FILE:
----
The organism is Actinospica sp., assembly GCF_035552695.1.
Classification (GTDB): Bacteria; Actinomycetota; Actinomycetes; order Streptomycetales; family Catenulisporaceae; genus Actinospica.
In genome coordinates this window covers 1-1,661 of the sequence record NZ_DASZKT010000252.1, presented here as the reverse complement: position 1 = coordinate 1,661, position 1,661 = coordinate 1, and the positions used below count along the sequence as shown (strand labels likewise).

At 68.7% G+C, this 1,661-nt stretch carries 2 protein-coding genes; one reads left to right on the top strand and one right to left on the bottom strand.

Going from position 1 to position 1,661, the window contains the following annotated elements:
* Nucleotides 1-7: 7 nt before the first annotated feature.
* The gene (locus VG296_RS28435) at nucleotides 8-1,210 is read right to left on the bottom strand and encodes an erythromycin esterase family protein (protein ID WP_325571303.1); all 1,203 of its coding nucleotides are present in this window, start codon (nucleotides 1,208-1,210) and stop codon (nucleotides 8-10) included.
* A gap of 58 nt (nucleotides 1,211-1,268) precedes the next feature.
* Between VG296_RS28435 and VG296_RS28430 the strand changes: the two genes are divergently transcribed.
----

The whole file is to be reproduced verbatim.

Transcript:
The organism is Actinospica sp., assembly GCF_035552695.1.
Classification (GTDB): Bacteria; Actinomycetota; Actinomycetes; order Streptomycetales; family Catenulisporaceae; genus Actinospica.
In genome coordinates this window covers 1-1,661 of the sequence record NZ_DASZKT010000252.1, presented here as the reverse complement: position 1 = coordinate 1,661, position 1,661 = coordinate 1, and the positions used below count along the sequence as shown (strand labels likewise).

At 68.7% G+C, this 1,661-nt stretch carries 2 protein-coding genes; one reads left to right on the top strand and one right to left on the bottom strand.

Going from position 1 to position 1,661, the window contains the following annotated elements:
* Nucleotides 1-7: 7 nt before the first annotated feature.
* The gene (locus VG296_RS28435) at nucleotides 8-1,210 is read right to left on the bottom strand and encodes an erythromycin esterase family protein (protein ID WP_325571303.1); all 1,203 of its coding nucleotides are present in this window, start codon (nucleotides 1,208-1,210) and stop codon (nucleotides 8-10) included.
* A gap of 58 nt (nucleotides 1,211-1,268) precedes the next feature.
* Between VG296_RS28435 and VG296_RS28430 the strand changes: the two genes are divergently transcribed.